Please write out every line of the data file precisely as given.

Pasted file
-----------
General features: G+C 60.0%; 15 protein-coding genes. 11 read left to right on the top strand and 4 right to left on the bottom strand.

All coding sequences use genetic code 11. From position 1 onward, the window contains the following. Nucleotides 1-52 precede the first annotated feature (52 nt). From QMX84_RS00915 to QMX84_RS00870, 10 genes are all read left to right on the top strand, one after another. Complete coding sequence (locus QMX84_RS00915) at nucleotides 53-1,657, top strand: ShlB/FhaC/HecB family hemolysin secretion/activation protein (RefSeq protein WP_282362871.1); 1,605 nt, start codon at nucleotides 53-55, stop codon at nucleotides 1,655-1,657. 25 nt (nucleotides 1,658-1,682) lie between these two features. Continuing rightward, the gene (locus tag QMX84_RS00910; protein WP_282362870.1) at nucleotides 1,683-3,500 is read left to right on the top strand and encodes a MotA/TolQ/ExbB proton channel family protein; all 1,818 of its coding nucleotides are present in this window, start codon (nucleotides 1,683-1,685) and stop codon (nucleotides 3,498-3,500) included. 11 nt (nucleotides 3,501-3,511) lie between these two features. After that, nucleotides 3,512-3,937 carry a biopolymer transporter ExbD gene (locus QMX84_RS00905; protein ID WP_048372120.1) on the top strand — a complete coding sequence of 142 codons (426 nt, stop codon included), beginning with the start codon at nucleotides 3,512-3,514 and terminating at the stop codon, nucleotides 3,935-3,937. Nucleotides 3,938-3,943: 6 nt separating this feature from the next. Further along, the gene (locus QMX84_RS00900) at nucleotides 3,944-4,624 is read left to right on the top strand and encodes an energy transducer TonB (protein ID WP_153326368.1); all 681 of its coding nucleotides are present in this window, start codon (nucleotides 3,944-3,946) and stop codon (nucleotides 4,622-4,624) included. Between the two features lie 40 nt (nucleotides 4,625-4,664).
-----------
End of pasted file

General features: G+C 60.0%; 15 protein-coding genes. 11 read left to right on the top strand and 4 right to left on the bottom strand.

All coding sequences use genetic code 11. From position 1 onward, the window contains the following. Nucleotides 1-52 precede the first annotated feature (52 nt). From QMX84_RS00915 to QMX84_RS00870, 10 genes are all read left to right on the top strand, one after another. Complete coding sequence (locus QMX84_RS00915) at nucleotides 53-1,657, top strand: ShlB/FhaC/HecB family hemolysin secretion/activation protein (RefSeq protein WP_282362871.1); 1,605 nt, start codon at nucleotides 53-55, stop codon at nucleotides 1,655-1,657. 25 nt (nucleotides 1,658-1,682) lie between these two features. Continuing rightward, the gene (locus tag QMX84_RS00910; protein WP_282362870.1) at nucleotides 1,683-3,500 is read left to right on the top strand and encodes a MotA/TolQ/ExbB proton channel family protein; all 1,818 of its coding nucleotides are present in this window, start codon (nucleotides 1,683-1,685) and stop codon (nucleotides 3,498-3,500) included. 11 nt (nucleotides 3,501-3,511) lie between these two features. After that, nucleotides 3,512-3,937 carry a biopolymer transporter ExbD gene (locus QMX84_RS00905; protein ID WP_048372120.1) on the top strand — a complete coding sequence of 142 codons (426 nt, stop codon included), beginning with the start codon at nucleotides 3,512-3,514 and terminating at the stop codon, nucleotides 3,935-3,937. Nucleotides 3,938-3,943: 6 nt separating this feature from the next. Further along, the gene (locus QMX84_RS00900) at nucleotides 3,944-4,624 is read left to right on the top strand and encodes an energy transducer TonB (protein ID WP_153326368.1); all 681 of its coding nucleotides are present in this window, start codon (nucleotides 3,944-3,946) and stop codon (nucleotides 4,622-4,624) included. Between the two features lie 40 nt (nucleotides 4,625-4,664).